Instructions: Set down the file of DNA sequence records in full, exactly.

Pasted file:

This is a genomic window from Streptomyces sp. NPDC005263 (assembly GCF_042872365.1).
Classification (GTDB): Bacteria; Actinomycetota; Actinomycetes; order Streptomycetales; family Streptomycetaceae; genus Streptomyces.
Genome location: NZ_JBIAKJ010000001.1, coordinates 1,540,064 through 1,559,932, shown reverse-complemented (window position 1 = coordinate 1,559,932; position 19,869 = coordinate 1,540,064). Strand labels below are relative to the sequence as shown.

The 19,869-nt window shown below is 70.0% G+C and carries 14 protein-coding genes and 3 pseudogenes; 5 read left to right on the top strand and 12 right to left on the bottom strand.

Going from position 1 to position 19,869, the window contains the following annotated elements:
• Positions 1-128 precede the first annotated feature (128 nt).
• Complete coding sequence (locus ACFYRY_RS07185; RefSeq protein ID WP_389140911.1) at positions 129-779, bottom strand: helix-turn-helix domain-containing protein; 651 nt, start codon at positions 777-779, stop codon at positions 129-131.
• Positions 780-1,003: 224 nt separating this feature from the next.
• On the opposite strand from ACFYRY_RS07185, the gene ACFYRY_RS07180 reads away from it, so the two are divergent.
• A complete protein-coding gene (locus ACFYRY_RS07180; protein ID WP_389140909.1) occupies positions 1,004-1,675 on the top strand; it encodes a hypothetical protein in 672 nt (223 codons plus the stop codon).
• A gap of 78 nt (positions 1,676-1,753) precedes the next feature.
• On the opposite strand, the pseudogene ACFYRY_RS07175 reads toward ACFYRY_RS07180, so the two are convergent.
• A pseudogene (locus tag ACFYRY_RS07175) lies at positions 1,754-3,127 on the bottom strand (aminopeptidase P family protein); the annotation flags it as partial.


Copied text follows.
This is a genomic window from Streptomyces sp. NPDC005263 (assembly GCF_042872365.1).
Classification (GTDB): Bacteria; Actinomycetota; Actinomycetes; order Streptomycetales; family Streptomycetaceae; genus Streptomyces.
Genome location: NZ_JBIAKJ010000001.1, coordinates 1,540,064 through 1,559,932, shown reverse-complemented (window position 1 = coordinate 1,559,932; position 19,869 = coordinate 1,540,064). Strand labels below are relative to the sequence as shown.

The 19,869-nt window shown below is 70.0% G+C and carries 14 protein-coding genes and 3 pseudogenes; 5 read left to right on the top strand and 12 right to left on the bottom strand.

Going from position 1 to position 19,869, the window contains the following annotated elements:
• Positions 1-128 precede the first annotated feature (128 nt).
• Complete coding sequence (locus ACFYRY_RS07185; RefSeq protein ID WP_389140911.1) at positions 129-779, bottom strand: helix-turn-helix domain-containing protein; 651 nt, start codon at positions 777-779, stop codon at positions 129-131.
• Positions 780-1,003: 224 nt separating this feature from the next.
• On the opposite strand from ACFYRY_RS07185, the gene ACFYRY_RS07180 reads away from it, so the two are divergent.
• A complete protein-coding gene (locus ACFYRY_RS07180; protein ID WP_389140909.1) occupies positions 1,004-1,675 on the top strand; it encodes a hypothetical protein in 672 nt (223 codons plus the stop codon).
• A gap of 78 nt (positions 1,676-1,753) precedes the next feature.
• On the opposite strand, the pseudogene ACFYRY_RS07175 reads toward ACFYRY_RS07180, so the two are convergent.
• A pseudogene (locus tag ACFYRY_RS07175) lies at positions 1,754-3,127 on the bottom strand (aminopeptidase P family protein); the annotation flags it as partial.